A Chinese activist has been detained by police after voicing his support on Twitter for “ink girl” Dong Yaoqiong, who defaced a poster of leader Xi Jinping in 2018.

Police in Zhuzhou city in Hunan province are holding Ou Biaofeng in administrative detention for 15 days for “picking quarrels and provoking trouble,” according to his wife Wei Huanhuan’s Twitter account.

Ou Biaofeng and Wei Huanhuan
Ou Biaofeng and Wei Huanhuan. Phtoto: freewechat.com

Dong Yaoqiong got her nickname by live-streaming a video of herself splashing ink on a poster of Xi while accusing the Communist Party of “thought control.” In a video released on Monday she said she was on “the brink of breaking down” due to intensive surveillance after being released from a psychiatric facility.

YouTube video

In the video, Dong said her freedom of movement and freedom to contact other people, including her father, were restricted. Ou told Apple Daily on Tuesday that Dong had only finally been able to contact her father that day.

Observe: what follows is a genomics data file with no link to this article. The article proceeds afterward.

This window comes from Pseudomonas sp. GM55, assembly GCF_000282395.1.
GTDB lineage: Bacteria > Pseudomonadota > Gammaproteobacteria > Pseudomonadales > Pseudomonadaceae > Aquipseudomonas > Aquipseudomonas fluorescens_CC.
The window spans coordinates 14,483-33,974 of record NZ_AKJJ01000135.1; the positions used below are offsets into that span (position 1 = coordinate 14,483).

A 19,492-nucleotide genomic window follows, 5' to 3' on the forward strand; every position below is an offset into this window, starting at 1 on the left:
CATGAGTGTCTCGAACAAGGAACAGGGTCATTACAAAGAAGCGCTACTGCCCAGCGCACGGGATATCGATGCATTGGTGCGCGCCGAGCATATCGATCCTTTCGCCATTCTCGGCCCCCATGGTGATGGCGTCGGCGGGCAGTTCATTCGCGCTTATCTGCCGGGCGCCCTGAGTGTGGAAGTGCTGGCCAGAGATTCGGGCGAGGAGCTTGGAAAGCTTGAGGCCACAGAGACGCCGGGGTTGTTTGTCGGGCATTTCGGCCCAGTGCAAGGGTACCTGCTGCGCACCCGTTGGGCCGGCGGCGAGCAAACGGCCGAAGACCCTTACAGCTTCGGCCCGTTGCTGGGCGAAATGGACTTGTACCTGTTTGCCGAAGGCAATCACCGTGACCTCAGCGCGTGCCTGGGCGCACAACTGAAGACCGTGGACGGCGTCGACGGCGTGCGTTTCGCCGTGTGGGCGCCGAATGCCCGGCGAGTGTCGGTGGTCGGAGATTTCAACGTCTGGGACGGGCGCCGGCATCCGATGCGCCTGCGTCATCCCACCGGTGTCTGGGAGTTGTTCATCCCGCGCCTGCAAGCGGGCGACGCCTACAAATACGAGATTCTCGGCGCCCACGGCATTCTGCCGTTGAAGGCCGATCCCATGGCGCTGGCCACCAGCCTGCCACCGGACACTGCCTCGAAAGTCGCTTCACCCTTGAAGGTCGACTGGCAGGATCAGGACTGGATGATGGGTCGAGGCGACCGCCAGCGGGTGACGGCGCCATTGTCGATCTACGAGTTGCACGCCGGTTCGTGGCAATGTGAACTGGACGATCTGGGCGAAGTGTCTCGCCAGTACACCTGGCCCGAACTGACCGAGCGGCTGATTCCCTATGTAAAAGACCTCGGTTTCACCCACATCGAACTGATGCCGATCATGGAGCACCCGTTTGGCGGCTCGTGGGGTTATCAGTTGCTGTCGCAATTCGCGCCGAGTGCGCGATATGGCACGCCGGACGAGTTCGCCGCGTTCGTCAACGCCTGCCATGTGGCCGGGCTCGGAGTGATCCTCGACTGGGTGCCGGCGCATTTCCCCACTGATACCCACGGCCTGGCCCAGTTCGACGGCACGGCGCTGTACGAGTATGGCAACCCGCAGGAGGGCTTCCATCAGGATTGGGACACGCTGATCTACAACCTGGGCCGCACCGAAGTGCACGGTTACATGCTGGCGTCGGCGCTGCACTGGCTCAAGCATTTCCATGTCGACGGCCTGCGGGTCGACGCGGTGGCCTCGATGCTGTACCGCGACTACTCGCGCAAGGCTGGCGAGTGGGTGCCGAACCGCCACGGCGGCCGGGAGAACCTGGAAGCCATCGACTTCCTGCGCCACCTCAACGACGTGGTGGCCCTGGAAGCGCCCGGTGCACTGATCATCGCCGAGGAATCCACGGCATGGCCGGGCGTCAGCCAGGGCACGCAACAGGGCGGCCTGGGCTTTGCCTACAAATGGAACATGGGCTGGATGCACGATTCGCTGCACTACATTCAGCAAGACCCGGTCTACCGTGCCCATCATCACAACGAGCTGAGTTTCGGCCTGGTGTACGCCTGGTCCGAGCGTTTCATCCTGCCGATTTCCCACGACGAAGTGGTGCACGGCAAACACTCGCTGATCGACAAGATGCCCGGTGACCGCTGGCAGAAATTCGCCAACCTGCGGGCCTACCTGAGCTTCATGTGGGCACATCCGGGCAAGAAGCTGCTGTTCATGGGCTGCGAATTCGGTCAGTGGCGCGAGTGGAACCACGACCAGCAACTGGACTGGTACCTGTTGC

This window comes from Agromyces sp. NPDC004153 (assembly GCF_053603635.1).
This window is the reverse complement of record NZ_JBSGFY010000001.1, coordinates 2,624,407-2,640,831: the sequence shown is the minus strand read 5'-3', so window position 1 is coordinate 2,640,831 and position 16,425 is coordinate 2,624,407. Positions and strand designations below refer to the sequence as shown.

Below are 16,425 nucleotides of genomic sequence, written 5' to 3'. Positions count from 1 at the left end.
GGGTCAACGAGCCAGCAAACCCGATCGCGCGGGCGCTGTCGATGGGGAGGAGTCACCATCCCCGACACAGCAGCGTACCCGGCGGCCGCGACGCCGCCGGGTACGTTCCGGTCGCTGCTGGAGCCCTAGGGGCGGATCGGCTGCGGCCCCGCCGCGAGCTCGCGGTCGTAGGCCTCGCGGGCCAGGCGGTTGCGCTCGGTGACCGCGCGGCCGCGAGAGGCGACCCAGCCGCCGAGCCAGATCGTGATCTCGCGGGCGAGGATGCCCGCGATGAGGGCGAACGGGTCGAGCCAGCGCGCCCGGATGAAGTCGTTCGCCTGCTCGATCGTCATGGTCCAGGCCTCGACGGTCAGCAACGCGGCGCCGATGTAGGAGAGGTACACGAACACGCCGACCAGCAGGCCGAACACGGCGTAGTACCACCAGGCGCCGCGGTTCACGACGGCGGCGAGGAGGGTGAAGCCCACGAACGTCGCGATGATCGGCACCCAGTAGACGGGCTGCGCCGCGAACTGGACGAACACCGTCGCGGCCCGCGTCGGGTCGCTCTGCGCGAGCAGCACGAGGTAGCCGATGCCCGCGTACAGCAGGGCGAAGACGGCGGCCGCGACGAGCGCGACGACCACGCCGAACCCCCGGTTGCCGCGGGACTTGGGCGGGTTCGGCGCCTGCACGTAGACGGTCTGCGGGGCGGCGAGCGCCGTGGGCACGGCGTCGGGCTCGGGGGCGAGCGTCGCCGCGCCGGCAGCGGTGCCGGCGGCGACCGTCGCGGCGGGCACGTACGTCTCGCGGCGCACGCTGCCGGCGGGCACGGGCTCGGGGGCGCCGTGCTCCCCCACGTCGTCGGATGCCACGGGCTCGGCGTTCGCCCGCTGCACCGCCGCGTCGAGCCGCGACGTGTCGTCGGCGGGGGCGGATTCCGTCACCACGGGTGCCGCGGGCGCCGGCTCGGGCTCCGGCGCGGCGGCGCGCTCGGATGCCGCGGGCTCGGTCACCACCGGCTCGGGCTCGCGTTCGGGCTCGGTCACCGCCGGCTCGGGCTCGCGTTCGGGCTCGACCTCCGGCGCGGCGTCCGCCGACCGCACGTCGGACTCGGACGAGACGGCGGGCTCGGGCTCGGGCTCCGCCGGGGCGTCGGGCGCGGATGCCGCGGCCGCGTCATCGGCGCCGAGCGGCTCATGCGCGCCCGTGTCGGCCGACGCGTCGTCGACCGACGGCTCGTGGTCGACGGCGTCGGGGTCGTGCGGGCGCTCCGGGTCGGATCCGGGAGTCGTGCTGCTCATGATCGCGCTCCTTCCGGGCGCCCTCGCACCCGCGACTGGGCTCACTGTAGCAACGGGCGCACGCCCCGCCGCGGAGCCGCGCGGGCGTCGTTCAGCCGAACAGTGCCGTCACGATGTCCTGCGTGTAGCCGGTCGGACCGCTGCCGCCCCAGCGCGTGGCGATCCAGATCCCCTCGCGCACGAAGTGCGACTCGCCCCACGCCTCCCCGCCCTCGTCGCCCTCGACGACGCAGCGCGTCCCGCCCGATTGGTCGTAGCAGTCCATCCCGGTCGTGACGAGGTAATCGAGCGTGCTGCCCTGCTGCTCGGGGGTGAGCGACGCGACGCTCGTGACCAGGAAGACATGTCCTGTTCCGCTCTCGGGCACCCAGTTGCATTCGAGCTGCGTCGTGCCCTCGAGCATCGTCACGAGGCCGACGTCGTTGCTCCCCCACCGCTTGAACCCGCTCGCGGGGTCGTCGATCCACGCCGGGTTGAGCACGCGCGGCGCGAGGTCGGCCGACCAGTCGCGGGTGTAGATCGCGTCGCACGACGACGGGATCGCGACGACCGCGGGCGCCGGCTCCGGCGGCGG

Wei Huanhuan’s tweet saying that police called her about Ou Biaofeng’s administrative detention.

Dong’s video and tweets were deleted later that day and there have been no updates on her whereabouts.

Ou, who was detained on Thursday, voiced his support for Dong by tweeting on her behalf and retweeting the now-deleted video. He also was the one who told Dong about her father’s escape in a mining accident in Hunan.

"Ink girl" Dong Yaoqiong releases a new video on twitter
“Ink girl” Dong Yaoqiong releases a new video on twitter. Photo: Dong Yaoqiong, via Twitter.

Leo Lan, research and advocacy consultant at Chinese Human Rights Defenders, said that it seemed Dong Yaoqiong had come under pressure because her tweets were suddenly deleted.

“Ou Biaofeng first tweeted Dong’s cry for help. He’s now detained, obviously due to the authorities’ attempt to silence him and punish him for exposing Dong’s situation,” Lan told HKFP.

“The Chinese government wants to control online speech as much as they can, even including information on Twitter, which is blocked on the mainland.” Users can sometimes employ a VPN to get round the block.

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Candice is a reporter at Hong Kong Free Press. She previously worked as a researcher at a local think tank. She has a BSocSc in Politics and International Relations from the University of Manchester and a MSc in International Political Economy from London School of Economics.